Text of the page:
A common complaint heard at Richmond city council is just that — the Feds have disappeared.
Richmond MP Joe Peschisolido said a plan is in place to contribute to affordable housing. In addition to already earmarked infrastructure dollars, Peschisolido said the Liberal government would provide $10 billion for affordable housing projects in partnership with all other levels of government over the next 10 years.
In the meantime, the City of Richmond has built a developer-centric affordable housing strategy to fund subsidized housing. Late last year, the city moved to double some development fees that go toward a fund for housing projects. For complexes with more than 80 units, the city asks the developer to build five per cent of the units as subsidized rental units. Part of a review of the strategy this year will be looking at whether the five per cent threshold is adequate and whether income thresholds for tenants of such units should rise.
Local housing advocate De Whalen has called for more subsidized federal housing (such as new co-ops), as well as more affordable rental units.
“We have to start building purpose-built rentals. You can’t depend on the private market,” said Whalen.
With vacancy rates hovering around one to two per cent, Whalen said older, more affordable units are “bursting at the seams.”
Roy is also of the opinion Metro Vancouver municipalities, including Richmond, have ignored market rental housing.
Meanwhile, the provincial government, which plays a larger role in providing subsidized housing, has not provided new revenue streams in years, said Roy.
But last year, Roy noted BC Housing, sold 350 properties to non-profit societies, which will continue to operate under existing or new housing agreements. He said the revenue generated from those property sales should pay for new affordable housing elsewhere.
To address demand for housing, the province is able to impose taxes.
This month, Vancouver mayor Gregor Robertson advocated for a speculation tax.
But Simon Fraser University real estate finance professor Dr. Andrey Pavlov is among a chorus of financial critics who believe such a tax won’t work.
“Also, we wouldn’t want to lock people into a property if they make a mistake or their circumstances change,” he said.
Pavlov said he would consider raising property taxes and lowering income taxes.
Furthermore, placing greater restrictions on foreign investors would make sense, he added.
“Taxing foreign investors at a higher rate would be fair because most of them are not paying much income tax in Canada,” said Pavlov.
However the B.C. government has stated it wants to maintain high property values for homeowners. Ultimately, addressing affordability will come down to a leadership decision, said Pavlov.
“The only way to maintain current property values and solve the affordability problem is to increase incomes two or three times.
“I believe we have used up all avenues to enhance affordability without reducing property values already. So the only way to increase affordability, given our current economic and political situation, is to let property values decline substantially,” said Pavlov.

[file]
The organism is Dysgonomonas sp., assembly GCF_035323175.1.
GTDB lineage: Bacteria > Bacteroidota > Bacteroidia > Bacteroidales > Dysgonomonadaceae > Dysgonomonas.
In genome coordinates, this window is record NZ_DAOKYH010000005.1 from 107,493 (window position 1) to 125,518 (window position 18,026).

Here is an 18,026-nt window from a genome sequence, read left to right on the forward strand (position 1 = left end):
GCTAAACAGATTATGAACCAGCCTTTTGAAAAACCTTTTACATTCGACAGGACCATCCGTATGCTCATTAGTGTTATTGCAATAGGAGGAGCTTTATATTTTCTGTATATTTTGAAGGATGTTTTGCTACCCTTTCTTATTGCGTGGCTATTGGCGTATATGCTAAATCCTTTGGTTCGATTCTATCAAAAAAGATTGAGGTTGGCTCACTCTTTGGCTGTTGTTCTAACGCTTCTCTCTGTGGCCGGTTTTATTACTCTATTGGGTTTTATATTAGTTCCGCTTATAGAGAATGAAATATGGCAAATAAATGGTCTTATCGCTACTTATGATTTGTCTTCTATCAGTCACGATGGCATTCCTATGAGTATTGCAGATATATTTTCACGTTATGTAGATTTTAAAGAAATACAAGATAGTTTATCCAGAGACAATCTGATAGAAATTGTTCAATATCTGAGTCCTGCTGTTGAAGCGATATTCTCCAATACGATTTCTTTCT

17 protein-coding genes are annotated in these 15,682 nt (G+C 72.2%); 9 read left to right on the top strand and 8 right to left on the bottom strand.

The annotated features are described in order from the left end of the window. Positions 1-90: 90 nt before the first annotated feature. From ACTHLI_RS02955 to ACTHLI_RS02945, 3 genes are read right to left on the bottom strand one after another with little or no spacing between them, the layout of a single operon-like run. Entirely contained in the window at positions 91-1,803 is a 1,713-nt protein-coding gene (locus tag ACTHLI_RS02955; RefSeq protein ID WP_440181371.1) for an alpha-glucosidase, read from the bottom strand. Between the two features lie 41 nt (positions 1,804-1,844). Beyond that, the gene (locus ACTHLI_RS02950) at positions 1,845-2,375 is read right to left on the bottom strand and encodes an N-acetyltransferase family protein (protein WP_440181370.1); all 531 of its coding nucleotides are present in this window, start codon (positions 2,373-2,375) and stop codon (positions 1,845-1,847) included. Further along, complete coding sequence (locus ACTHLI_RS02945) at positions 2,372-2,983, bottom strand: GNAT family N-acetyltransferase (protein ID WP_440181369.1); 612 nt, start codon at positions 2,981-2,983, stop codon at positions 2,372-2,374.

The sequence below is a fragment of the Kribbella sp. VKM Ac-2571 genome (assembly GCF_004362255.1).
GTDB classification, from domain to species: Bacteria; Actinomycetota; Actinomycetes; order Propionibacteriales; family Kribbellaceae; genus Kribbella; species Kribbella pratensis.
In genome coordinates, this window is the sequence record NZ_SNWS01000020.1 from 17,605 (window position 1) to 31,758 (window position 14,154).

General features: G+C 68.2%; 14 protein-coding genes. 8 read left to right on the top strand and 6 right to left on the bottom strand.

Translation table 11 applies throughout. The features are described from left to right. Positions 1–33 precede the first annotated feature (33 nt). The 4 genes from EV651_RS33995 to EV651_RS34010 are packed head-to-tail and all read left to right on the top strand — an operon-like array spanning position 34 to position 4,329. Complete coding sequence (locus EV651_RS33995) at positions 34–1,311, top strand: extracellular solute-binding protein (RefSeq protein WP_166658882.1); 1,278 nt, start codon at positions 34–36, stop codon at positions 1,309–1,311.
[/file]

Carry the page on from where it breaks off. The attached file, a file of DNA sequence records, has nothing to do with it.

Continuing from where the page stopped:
The federal government could also curtail demand via regulatory measures, said Pavlov.
“We need to understand that the housing market is under extreme stimulus from the federal government,” said Pavlov.
First, argued Pavlov, the Bank of Canada keeps interest rates artificially low, fueling a speculation boom in real estate. Second, CMHC provides taxpayer-backed mortgages, he noted.
“This means any major bank can insure their mortgages, whether it’s at a high ratio or not, at very low cost. So banks are not exposed to the risk in real estate, and this keeps them lending even in very risky and/or over-valued markets,” said Pavlov.
International wealth migration, particularly as it relates to Canada’s investor immigration programs, has also impacted the real estate market, according to University of B.C. geographer Dr. David Ley, who foresees further market increases due to the magnitude of offshore wealth coming to the region.
Meanwhile, curtailing money laundering in real estate is also one aspect that needs to be looked at, according to Kim Marsh, a Vancouver-based money-laundering investigator for IPSA International, whose work primarily involves tracking “grey money” for Chinese companies.
He said he’s presently working on a file with “some significant properties in Richmond.”
Marsh said Canadian oversight of financial institutions has largely been nil when it comes to tracking suspicious transactions.
“I think there’s a significant amount of money coming out of China, going into the housing market that’s coming in to be parked. They just want to get it into an investment that is stable. I think this kind of investment is causing the market to go up,” said Marsh, noting wealthy Chinese nationals, especially those running state-owned enterprises, are seeking to pull their assets out of the country.
In turn, investors are paying above average prices for foreign real estate.
“So you end up with properties at inflated prices,” said Marsh.
Marsh said Canada needs stricter anti-money-laundering legislation, particularly as it applies to lawyers performing conveyances and real estate agents reporting suspicious transactions to the appropriate Canadian government agency (FINTRAC).
In August, the Canadian government announced it would audit the real estate industry.
“My sources say it ain’t gonna be pretty,” said Marsh.
What each level of government can do to fix the crisis:
- Increase housing supply
- Collect affordable/social housing development fees
- Advocate to higher levels of government
- Regional governments coordinate supply/demand
- Taxation measures (vacancy tax, speculation tax)
- Foreign investment restrictions
- Fund subsidized housing projects
- Set interest rates
- Set parameters for investment (down payments)
- Foreign investment restrictions
- Fund subsidized housing projects
- Better regulation of real estate investments and oversight of banks